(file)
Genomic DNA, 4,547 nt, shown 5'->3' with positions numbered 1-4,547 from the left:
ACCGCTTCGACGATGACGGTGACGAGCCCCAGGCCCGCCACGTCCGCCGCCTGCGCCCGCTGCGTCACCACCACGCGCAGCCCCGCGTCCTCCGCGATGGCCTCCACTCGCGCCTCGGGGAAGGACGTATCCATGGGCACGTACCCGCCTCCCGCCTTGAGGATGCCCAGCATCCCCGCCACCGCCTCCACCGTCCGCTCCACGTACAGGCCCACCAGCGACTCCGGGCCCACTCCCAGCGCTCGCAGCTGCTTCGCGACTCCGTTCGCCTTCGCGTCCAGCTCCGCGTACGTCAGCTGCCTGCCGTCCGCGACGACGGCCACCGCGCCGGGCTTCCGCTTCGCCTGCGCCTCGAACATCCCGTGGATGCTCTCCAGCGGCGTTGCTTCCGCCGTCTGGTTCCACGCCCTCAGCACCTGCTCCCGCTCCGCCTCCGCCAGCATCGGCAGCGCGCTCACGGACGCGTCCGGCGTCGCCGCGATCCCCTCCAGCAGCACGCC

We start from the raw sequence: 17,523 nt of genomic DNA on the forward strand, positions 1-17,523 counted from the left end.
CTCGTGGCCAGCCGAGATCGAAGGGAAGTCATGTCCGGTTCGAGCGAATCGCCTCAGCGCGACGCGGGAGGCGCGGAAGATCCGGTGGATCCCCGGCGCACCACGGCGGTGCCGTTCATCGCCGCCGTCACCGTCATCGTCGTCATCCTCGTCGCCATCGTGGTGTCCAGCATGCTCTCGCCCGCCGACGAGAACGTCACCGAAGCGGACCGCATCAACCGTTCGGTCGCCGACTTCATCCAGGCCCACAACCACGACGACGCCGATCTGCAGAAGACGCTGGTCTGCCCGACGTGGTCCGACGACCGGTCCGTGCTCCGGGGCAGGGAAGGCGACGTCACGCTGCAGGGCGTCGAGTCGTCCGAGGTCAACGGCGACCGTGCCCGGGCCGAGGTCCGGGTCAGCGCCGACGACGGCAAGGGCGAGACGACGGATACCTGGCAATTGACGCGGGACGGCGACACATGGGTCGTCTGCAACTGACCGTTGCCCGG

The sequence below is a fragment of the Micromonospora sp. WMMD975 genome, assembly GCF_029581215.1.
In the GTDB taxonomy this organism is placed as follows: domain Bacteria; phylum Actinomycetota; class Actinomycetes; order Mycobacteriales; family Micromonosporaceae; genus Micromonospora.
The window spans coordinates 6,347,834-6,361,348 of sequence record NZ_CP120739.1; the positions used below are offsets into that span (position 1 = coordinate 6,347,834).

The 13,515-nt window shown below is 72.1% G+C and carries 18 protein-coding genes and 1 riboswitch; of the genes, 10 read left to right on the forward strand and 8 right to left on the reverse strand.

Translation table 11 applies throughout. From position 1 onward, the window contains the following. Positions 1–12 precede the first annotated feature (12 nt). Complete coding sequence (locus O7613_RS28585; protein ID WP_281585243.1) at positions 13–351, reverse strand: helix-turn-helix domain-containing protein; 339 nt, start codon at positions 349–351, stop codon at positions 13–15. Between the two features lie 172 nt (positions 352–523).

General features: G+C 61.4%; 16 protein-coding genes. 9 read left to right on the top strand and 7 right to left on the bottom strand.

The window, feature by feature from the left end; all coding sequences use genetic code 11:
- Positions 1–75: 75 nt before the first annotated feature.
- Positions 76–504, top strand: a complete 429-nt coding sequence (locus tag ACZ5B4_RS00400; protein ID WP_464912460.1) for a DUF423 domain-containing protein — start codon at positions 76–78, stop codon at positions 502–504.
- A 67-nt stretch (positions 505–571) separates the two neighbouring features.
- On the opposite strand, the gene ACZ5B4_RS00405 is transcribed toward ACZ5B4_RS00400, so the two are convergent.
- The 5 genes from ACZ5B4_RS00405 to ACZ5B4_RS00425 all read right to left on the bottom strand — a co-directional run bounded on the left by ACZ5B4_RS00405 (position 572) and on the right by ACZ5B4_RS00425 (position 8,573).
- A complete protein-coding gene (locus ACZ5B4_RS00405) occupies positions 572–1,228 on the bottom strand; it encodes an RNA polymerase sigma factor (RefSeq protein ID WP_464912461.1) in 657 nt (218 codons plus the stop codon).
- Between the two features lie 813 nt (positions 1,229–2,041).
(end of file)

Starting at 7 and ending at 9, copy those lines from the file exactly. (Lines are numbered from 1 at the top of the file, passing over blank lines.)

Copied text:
The window spans coordinates 6,347,834-6,361,348 of sequence record NZ_CP120739.1; the positions used below are offsets into that span (position 1 = coordinate 6,347,834).

The 13,515-nt window shown below is 72.1% G+C and carries 18 protein-coding genes and 1 riboswitch; of the genes, 10 read left to right on the forward strand and 8 right to left on the reverse strand.

Translation table 11 applies throughout. From position 1 onward, the window contains the following. Positions 1–12 precede the first annotated feature (12 nt). Complete coding sequence (locus O7613_RS28585; protein ID WP_281585243.1) at positions 13–351, reverse strand: helix-turn-helix domain-containing protein; 339 nt, start codon at positions 349–351, stop codon at positions 13–15. Between the two features lie 172 nt (positions 352–523).